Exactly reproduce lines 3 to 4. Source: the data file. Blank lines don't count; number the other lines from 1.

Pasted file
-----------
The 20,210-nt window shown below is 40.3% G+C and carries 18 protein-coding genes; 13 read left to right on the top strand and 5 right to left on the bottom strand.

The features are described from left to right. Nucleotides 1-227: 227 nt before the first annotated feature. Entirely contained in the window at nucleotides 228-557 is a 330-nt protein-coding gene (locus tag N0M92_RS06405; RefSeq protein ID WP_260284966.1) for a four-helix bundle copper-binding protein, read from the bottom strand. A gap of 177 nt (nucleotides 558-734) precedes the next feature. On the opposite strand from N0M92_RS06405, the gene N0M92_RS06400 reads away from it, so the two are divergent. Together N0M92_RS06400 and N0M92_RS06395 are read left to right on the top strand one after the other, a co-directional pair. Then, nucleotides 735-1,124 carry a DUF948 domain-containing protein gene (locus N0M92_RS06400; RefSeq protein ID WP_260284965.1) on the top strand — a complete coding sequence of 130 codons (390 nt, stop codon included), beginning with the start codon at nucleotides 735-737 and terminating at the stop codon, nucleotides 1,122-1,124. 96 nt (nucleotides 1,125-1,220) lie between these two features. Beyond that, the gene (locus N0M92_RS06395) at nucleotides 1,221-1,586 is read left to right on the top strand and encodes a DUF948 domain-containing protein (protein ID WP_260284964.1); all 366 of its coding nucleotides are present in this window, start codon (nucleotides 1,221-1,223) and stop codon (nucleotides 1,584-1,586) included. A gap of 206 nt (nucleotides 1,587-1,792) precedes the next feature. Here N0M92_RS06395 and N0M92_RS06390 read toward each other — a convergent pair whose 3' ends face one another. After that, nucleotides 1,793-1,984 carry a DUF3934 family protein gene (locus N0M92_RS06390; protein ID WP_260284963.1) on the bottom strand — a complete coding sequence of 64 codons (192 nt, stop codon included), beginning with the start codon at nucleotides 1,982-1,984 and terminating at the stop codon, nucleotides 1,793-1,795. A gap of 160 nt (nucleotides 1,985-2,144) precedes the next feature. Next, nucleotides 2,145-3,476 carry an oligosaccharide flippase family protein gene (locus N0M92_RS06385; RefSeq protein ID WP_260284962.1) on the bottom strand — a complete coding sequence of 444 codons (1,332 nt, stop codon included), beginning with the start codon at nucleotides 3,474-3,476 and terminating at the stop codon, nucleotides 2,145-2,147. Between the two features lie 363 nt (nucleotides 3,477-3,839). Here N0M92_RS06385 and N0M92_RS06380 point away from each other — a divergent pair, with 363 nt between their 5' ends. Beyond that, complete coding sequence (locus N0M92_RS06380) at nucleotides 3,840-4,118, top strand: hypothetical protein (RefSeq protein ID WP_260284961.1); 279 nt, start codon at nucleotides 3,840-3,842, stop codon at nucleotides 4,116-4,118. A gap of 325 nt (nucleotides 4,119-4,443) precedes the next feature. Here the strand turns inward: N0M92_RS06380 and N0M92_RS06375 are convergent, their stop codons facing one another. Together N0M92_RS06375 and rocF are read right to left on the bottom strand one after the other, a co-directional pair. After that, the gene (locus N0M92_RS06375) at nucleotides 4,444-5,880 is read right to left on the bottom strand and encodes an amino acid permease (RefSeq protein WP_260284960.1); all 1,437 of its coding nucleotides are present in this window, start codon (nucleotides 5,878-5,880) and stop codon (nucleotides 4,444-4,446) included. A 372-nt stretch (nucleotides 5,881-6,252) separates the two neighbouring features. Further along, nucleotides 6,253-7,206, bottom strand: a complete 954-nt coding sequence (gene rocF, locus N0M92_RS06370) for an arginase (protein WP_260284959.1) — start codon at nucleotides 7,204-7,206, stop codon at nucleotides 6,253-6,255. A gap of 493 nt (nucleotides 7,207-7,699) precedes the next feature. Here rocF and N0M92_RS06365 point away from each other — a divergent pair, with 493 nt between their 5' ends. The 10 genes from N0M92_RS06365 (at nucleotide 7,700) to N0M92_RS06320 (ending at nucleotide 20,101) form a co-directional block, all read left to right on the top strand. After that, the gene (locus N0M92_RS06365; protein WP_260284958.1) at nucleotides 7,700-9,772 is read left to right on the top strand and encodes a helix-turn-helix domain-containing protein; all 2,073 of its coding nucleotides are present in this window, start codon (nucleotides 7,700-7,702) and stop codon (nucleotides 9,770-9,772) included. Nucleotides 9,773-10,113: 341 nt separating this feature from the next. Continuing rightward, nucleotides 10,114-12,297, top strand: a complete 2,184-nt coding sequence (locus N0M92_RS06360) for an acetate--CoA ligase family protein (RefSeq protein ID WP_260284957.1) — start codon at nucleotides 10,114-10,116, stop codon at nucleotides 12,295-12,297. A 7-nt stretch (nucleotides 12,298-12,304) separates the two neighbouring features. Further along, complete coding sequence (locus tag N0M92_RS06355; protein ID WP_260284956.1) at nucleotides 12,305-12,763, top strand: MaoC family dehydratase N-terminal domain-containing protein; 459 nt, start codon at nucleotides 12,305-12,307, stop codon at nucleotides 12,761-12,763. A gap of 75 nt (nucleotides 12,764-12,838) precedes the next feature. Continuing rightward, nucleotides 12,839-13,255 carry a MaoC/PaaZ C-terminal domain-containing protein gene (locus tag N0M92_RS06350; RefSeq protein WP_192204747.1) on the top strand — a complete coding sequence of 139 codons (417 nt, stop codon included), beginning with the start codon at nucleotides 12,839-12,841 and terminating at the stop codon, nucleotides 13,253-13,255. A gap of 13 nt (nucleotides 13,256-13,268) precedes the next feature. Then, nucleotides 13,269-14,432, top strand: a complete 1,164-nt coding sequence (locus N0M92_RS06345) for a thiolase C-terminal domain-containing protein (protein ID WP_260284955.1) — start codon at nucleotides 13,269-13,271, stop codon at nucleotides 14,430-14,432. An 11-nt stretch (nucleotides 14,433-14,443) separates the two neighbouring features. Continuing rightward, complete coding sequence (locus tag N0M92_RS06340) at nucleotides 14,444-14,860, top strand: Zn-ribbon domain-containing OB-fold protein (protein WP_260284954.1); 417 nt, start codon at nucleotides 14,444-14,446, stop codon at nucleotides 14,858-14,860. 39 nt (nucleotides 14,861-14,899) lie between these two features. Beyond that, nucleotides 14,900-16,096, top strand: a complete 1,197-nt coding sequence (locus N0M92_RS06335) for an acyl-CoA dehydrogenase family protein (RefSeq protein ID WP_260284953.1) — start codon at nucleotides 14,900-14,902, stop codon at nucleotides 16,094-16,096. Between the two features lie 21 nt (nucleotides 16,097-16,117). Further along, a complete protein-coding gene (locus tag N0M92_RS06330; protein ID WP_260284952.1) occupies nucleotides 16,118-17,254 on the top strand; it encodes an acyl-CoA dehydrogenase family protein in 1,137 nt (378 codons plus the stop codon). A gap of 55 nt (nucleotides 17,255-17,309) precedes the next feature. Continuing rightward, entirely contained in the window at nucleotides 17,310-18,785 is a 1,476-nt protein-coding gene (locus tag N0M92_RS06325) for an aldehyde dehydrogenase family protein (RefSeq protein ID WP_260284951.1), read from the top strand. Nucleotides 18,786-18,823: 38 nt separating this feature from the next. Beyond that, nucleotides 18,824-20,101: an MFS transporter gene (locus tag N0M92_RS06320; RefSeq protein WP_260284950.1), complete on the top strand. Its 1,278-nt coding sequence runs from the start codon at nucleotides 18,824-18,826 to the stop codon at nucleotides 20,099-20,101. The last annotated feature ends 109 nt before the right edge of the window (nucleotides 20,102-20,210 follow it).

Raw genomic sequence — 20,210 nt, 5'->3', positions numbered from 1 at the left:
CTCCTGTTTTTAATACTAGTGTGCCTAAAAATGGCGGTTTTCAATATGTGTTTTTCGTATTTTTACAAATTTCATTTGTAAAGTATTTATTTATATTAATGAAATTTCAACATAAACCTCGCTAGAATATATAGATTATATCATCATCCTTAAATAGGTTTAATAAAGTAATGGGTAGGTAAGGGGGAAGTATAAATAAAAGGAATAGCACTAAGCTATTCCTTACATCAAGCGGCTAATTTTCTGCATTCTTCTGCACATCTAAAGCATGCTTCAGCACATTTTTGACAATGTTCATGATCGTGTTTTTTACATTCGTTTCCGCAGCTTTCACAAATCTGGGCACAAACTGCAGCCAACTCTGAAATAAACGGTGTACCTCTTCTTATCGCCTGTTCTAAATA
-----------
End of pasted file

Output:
Raw genomic sequence — 20,210 nt, 5'->3', positions numbered from 1 at the left:
CTCCTGTTTTTAATACTAGTGTGCCTAAAAATGGCGGTTTTCAATATGTGTTTTTCGTATTTTTACAAATTTCATTTGTAAAGTATTTATTTATATTAATGAAATTTCAACATAAACCTCGCTAGAATATATAGATTATATCATCATCCTTAAATAGGTTTAATAAAGTAATGGGTAGGTAAGGGGGAAGTATAAATAAAAGGAATAGCACTAAGCTATTCCTTACATCAAGCGGCTAATTTTCTGCATTCTTCTGCACATCTAAAGCATGCTTCAGCACATTTTTGACAATGTTCATGATCGTGTTTTTTACATTCGTTTCCGCAGCTTTCACAAATCTGGGCACAAACTGCAGCCAACTCTGAAATAAACGGTGTACCTCTTCTTATCGCCTGTTCTAAATA